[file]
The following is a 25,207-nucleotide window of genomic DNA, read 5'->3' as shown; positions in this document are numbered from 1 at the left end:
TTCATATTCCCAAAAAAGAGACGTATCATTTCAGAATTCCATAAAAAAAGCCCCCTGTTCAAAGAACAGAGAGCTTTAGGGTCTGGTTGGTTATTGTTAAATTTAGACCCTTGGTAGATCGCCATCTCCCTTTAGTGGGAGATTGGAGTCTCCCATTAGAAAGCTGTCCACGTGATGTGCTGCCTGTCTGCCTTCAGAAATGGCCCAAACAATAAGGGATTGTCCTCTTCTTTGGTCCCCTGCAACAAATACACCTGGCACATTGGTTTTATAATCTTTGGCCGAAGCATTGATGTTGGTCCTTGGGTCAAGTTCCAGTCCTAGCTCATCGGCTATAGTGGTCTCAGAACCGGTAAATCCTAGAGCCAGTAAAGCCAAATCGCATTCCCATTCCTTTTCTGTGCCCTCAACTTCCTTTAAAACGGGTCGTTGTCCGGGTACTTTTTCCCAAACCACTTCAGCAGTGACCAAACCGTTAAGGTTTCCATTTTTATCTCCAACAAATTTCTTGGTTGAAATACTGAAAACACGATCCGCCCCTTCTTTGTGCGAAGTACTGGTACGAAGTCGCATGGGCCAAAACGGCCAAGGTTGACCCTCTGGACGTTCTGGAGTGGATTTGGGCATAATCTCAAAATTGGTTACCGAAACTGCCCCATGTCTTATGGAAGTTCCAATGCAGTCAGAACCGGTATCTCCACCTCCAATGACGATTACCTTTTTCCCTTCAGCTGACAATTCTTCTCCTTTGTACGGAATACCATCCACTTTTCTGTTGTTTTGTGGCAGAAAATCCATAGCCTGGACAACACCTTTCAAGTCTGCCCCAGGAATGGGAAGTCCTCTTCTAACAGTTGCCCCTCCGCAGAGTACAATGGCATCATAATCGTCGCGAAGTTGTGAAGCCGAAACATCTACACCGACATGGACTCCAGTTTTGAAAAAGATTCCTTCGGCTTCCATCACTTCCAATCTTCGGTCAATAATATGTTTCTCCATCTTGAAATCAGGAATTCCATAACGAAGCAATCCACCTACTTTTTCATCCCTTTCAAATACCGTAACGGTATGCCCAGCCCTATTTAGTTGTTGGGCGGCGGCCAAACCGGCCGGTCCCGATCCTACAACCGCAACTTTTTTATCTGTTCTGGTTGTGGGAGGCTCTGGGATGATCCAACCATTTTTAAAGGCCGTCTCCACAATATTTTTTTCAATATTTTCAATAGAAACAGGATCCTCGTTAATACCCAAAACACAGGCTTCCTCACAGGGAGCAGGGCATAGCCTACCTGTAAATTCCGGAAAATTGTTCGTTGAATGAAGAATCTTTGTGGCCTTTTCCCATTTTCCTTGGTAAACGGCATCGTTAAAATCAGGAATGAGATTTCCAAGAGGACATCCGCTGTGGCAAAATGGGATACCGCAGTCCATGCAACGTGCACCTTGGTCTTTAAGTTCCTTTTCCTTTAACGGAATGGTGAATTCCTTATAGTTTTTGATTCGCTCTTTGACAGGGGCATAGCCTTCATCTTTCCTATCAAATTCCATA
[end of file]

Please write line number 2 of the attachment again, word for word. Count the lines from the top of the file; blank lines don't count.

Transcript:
TTCATATTCCCAAAAAAGAGACGTATCATTTCAGAATTCCATAAAAAAAGCCCCCTGTTCAAAGAACAGAGAGCTTTAGGGTCTGGTTGGTTATTGTTAAATTTAGACCCTTGGTAGATCGCCATCTCCCTTTAGTGGGAGATTGGAGTCTCCCATTAGAAAGCTGTCCACGTGATGTGCTGCCTGTCTGCCTTCAGAAATGGCCCAAACAATAAGGGATTGTCCTCTTCTTTGGTCCCCTGCAACAAATACACCTGGCACATTGGTTTTATAATCTTTGGCCGAAGCATTGATGTTGGTCCTTGGGTCAAGTTCCAGTCCTAGCTCATCGGCTATAGTGGTCTCAGAACCGGTAAATCCTAGAGCCAGTAAAGCCAAATCGCATTCCCATTCCTTTTCTGTGCCCTCAACTTCCTTTAAAACGGGTCGTTGTCCGGGTACTTTTTCCCAAACCACTTCAGCAGTGACCAAACCGTTAAGGTTTCCATTTTTATCTCCAACAAATTTCTTGGTTGAAATACTGAAAACACGATCCGCCCCTTCTTTGTGCGAAGTACTGGTACGAAGTCGCATGGGCCAAAACGGCCAAGGTTGACCCTCTGGACGTTCTGGAGTGGATTTGGGCATAATCTCAAAATTGGTTACCGAAACTGCCCCATGTCTTATGGAAGTTCCAATGCAGTCAGAACCGGTATCTCCACCTCCAATGACGATTACCTTTTTCCCTTCAGCTGACAATTCTTCTCCTTTGTACGGAATACCATCCACTTTTCTGTTGTTTTGTGGCAGAAAATCCATAGCCTGGACAACACCTTTCAAGTCTGCCCCAGGAATGGGAAGTCCTCTTCTAACAGTTGCCCCTCCGCAGAGTACAATGGCATCATAATCGTCGCGAAGTTGTGAAGCCGAAACATCTACACCGACATGGACTCCAGTTTTGAAAAAGATTCCTTCGGCTTCCATCACTTCCAATCTTCGGTCAATAATATGTTTCTCCATCTTGAAATCAGGAATTCCATAACGAAGCAATCCACCTACTTTTTCATCCCTTTCAAATACCGTAACGGTATGCCCAGCCCTATTTAGTTGTTGGGCGGCGGCCAAACCGGCCGGTCCCGATCCTACAACCGCAACTTTTTTATCTGTTCTGGTTGTGGGAGGCTCTGGGATGATCCAACCATTTTTAAAGGCCGTCTCCACAATATTTTTTTCAATATTTTCAATAGAAACAGGATCCTCGTTAATACCCAAAACACAGGCTTCCTCACAGGGAGCAGGGCATAGCCTACCTGTAAATTCCGGAAAATTGTTCGTTGAATGAAGAATCTTTGTGGCCTTTTCCCATTTTCCTTGGTAAACGGCATCGTTAAAATCAGGAATGAGATTTCCAAGAGGACATCCGCTGTGGCAAAATGGGATACCGCAGTCCATGCAACGTGCACCTTGGTCTTTAAGTTCCTTTTCCTTTAACGGAATGGTGAATTCCTTATAGTTTTTGATTCGCTCTTTGACAGGGGCATAGCCTTCATCTTTCCTATCAAATTCCATA